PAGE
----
And ultimately, that is precisely what makes this a just depiction of slavery.
My dissatisfaction with the film comes in two forms: first, there are far too many tiny roles occupied by huge actors. As much as I love the character Omar from The Wire, it was distracting and unnecessary to include Michael K. Williams in perhaps a minute and a half of the film. The same goes for Paul Giamatti as the deplorable slave trader. I was divided over Benedict Cumberbatch’s performance–he did well, but has received an incredible amount of press lately because of his role in Sherlock. Garret Dillahunt was an unlikely choice for a reformed alcoholic (I admit to being biased about this one–Dillahunt just looks too much like SNL’s Bill Hader for me to take him seriously), and Bryan Batt’s 10-second scene also felt out of place. These small parts ended up feeling like cameos to me, and the constant “hey! I recognize that actor!” distracted from the other fantastic performances.
But the most egregious “cameo,” as it were, was the unexpected appearance of Brad Pitt nearly 3/4 of the way through the movie. Pitt was one of the movie’s co-producers, and it seems to me that he wanted to be onscreen even if only for a moment. Ultimately, he ended up casting himself in the white savior role, which felt like a betrayal to Solomon’s unspoken fury. Solomon is never allowed the satisfaction of expressing the fact that slavery is an inhuman evil, entirely unjustifiable despite being legal. Instead, Brad Pitt, masquerading as a heavily-bearded, humble Canadian carpenter, gets to deliver the moral message in the film: that slavery is wrong, that people cannot be owned, and that plantation owner Epps will be punished in the afterlife. Solomon is understandably reserved in the presence of his violent and unpredictable owner, but even in the very last scene in the movie, all he can manage to say to his family is “I apologize, I apologize.”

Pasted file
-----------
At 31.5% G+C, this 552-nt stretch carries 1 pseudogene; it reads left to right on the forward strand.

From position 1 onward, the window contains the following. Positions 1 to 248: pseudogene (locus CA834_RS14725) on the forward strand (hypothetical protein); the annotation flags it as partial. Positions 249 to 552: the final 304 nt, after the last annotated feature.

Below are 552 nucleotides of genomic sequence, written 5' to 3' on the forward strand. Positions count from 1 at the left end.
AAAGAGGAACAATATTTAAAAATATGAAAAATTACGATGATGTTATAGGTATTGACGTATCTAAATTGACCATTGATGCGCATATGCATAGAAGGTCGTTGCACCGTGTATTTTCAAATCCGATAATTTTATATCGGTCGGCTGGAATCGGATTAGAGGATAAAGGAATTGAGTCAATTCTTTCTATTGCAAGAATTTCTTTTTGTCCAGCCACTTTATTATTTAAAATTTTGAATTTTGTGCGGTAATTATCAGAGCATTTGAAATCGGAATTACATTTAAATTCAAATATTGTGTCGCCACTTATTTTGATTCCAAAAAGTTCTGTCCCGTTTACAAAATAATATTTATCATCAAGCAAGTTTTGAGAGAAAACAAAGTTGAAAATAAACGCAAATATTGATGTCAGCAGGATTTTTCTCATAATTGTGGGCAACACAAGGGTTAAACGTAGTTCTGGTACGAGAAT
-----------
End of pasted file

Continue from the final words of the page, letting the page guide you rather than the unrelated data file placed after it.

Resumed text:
And perhaps that scene is less dissatisfying than I thought, precisely because it is dissatisfying. By the end of the nightmare, Solomon’s vitality has dissipated, replaced by fear and exhaustion. His relief is palpable, as is the audience’s–and even though Solomon Northrup would go on to speak out against slavery and write the book on which the movie is based, one gets the sense of a life permanently robbed, beaten down by a pervasive and oppressive economic & social system. And that is the abrupt ending, and that is the takeaway: that there is no way any of this could ever be forgiven or forgotten. Instead, it will haunt us for hundreds of years, a sordid memory in human history, resurfacing again and again like dark oil drawn to the top of the ocean.
Overall grade: A-